Witness to History – 2020

Initially, I thought to recap on some of the histories that occurred concurrently during the lives of certain ancestors. I had done this in several posts when an ancestor only left their vital records behind, but nothing more. Usually, this was my ancestresses, as women’s lives were rarely captured in other types of records.

But it occurs to me that 2020 has made me a witness to history. This year was a rocky road indeed and will likely be referred to for generations.

We started this year off spiraling into the media frenzy surrounding the Coronavirus 2019, or COVID-19, a viral outbreak that began in China. But it wasn’t until March that the World Health Organization declared COVID-19 a pandemic.

We witnessed hoarding, riots worldwide, the occupation of entire city blocks by dissenters, neighbors snitching on neighbors, unprecedented social shaming from both sides of all arguments, and cancel culture on the rise. The continued growth of social media and it’s destruction of societal norms that foster a culture of cyber-bullying by adults and the increasing spread of an epidemic called stupidity.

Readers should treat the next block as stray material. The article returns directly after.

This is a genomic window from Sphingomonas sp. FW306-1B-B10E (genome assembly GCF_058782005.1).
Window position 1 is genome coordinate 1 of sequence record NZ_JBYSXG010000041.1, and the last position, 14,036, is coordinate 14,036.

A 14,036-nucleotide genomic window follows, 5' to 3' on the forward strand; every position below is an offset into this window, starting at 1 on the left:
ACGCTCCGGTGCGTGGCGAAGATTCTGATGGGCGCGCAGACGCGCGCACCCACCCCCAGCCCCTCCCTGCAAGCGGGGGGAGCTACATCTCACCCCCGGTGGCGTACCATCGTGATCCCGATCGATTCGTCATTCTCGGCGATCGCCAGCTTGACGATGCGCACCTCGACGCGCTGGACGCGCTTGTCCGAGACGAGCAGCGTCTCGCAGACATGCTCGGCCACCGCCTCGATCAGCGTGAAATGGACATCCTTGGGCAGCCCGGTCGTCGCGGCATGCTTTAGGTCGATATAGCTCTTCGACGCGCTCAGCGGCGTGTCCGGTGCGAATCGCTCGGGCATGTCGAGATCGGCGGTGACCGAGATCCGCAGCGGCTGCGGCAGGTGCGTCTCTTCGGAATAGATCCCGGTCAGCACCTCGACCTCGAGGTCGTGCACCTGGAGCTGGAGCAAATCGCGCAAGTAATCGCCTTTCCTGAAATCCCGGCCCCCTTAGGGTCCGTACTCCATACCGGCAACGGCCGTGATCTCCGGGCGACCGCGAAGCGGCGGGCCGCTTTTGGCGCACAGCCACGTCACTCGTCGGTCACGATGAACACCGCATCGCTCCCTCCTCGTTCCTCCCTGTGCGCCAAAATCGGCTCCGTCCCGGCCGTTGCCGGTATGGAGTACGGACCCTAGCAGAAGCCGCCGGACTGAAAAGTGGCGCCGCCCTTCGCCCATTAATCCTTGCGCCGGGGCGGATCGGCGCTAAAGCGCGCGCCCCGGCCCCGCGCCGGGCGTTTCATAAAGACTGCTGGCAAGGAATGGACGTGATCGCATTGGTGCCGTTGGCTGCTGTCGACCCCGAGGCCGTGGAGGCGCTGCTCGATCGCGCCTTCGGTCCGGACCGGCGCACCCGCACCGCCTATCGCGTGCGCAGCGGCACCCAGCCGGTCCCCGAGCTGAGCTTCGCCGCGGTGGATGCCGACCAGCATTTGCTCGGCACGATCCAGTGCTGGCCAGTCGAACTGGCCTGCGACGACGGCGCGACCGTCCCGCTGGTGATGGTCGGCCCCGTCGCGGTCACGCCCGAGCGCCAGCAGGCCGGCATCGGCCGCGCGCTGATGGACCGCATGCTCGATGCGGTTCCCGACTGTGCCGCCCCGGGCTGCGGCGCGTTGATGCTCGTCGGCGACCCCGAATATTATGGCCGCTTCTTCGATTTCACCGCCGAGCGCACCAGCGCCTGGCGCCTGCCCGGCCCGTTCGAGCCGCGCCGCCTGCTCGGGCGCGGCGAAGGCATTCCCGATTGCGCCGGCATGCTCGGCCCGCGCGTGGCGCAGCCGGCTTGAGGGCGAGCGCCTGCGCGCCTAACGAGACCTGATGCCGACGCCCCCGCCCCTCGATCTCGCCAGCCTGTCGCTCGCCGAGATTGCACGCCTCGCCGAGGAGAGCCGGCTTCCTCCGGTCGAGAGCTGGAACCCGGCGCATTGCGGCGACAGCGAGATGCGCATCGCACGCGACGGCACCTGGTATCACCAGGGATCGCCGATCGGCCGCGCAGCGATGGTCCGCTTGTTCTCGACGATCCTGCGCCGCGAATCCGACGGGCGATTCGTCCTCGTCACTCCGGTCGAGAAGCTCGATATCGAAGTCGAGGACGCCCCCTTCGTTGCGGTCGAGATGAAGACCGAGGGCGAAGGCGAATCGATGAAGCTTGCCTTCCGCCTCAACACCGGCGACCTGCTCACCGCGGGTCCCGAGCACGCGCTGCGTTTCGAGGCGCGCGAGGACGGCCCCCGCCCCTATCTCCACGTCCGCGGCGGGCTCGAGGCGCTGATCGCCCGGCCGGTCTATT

COVID continued through the summer to haunt us. The disease’s virility was hotly contested and is a testimony to how widespread political corruption has become.

Attempts to accurately and scientifically track COVID infection rates and maintain a clear separation from other diseases and causes of death were botched right at the start. Statistics became a political tool to be skewed and used to confuse data in reports. As a result, history will never really know the real numbers surrounding the virus. Accusations and counter-accusations left us confused and distrustful. Over-reaction and inaction wreaked havoc on political races, the economy, and our lives.